Harnessing natural mosaics: Antibody-instructed, multi-envelope hiv-1 vaccine design
The year 2021 marks the 40th anniversary since physicians recognized symptoms of the acquired immunodeficiency syndrome (AIDS), a disease that has since caused more than 30 million deaths worldwide. Despite the passing of four decades, there remains no licensed vaccine for the human immunodeficiency virus type 1 (HIV-1), the etiologic agent of AIDS. Despite the development of outstanding anti-retroviral drugs, there are currently more than one-half million deaths each year due to AIDS. Here, we revisit a conventional vaccine strategy used for protection against variable pathogens like HIV-1, which combines an array of diverse surface antigens. The strategy uses antibody recognition patterns to categorize viruses and their surface antigens into groups. Then a leader is assigned for each group and group leaders are formulated into vaccine cocktails. The group leaders are ‘natural mosaics’, because they share one or more epitope(s) with each of the other group members. We encourage the application of this conventional approach to HIV-1 vaccine design. We suggest that the partnering of an antibody-instructed envelope cocktail with new vaccine vectors will yield a successful vaccine in the HIV-1 field.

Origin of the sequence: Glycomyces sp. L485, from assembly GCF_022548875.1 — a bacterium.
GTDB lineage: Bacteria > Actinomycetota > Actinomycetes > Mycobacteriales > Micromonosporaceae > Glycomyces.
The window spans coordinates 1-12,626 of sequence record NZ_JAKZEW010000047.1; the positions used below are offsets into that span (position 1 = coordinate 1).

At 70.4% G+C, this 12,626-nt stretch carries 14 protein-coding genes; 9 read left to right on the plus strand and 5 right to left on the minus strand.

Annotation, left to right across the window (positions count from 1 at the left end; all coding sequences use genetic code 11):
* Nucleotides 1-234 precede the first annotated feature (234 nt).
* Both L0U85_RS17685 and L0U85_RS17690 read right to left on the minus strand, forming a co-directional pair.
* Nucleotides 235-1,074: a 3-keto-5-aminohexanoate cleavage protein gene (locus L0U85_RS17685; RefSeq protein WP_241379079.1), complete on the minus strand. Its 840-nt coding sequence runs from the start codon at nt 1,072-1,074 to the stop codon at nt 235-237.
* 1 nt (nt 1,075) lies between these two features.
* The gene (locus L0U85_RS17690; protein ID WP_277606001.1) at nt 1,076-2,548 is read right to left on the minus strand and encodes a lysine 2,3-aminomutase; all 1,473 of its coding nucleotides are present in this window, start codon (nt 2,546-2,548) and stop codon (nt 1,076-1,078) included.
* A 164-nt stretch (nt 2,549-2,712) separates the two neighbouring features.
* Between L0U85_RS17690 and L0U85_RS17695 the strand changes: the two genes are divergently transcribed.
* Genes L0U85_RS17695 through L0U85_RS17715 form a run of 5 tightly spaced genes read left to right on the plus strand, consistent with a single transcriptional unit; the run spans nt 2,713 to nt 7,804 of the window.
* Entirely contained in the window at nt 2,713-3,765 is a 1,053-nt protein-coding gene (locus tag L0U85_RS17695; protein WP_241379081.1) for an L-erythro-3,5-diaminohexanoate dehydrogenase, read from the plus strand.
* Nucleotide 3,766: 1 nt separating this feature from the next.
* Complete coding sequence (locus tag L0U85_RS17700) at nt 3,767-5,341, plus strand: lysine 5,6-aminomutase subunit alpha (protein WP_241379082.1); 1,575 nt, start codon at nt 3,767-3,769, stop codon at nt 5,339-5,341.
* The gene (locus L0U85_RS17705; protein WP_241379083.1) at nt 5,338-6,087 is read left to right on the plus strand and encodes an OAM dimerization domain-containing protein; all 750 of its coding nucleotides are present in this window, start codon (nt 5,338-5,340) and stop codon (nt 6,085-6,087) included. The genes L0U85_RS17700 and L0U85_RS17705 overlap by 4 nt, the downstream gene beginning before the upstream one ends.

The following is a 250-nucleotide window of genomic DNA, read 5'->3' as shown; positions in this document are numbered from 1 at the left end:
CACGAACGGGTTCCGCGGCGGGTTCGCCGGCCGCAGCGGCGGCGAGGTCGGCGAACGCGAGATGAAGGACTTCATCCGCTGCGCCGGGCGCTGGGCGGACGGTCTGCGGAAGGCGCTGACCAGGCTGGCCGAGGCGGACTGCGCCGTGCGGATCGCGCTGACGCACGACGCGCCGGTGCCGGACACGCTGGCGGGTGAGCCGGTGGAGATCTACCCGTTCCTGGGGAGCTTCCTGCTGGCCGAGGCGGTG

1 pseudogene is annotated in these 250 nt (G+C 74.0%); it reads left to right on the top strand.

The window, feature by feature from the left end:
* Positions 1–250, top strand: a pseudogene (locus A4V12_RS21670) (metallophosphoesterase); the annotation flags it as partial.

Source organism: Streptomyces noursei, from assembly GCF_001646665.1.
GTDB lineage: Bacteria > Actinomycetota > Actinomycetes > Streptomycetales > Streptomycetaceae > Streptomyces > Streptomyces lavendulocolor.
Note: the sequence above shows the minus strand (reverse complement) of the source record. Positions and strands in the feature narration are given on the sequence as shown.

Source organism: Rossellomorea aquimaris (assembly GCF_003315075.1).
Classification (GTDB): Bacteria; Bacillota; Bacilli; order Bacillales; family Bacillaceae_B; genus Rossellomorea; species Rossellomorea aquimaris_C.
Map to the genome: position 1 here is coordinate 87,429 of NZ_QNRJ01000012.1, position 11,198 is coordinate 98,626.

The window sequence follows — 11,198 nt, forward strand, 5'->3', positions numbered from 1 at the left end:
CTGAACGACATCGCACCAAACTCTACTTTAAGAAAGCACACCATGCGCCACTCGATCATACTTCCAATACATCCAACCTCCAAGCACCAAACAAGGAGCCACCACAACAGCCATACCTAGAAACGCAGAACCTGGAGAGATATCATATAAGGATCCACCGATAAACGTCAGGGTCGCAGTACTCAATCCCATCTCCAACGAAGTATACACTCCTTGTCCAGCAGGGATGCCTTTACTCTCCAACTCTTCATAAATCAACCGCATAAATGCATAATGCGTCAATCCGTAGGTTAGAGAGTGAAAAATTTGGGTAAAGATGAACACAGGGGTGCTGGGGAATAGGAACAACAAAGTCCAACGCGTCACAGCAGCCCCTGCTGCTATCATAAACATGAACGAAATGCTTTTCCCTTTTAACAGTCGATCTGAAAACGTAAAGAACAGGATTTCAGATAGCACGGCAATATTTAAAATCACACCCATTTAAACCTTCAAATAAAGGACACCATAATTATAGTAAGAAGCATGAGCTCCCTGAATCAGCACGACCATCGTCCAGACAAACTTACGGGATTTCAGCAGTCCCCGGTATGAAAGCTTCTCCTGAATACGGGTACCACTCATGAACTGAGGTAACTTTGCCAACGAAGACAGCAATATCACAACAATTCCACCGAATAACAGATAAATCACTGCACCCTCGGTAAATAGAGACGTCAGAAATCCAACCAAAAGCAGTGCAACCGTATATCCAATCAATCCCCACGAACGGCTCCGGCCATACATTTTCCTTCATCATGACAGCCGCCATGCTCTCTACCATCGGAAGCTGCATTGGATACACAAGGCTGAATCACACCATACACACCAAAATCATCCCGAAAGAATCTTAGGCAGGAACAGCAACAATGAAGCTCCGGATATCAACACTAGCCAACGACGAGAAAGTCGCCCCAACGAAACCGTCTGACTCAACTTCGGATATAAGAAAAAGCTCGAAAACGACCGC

Sealy, Robert E.; Dayton, Barry; Finkelstein, David; and Hurwitz, Julia L., "Harnessing natural mosaics: Antibody-instructed, multi-envelope hiv-1 vaccine design" (2021). Mathematics Faculty Publications. 15.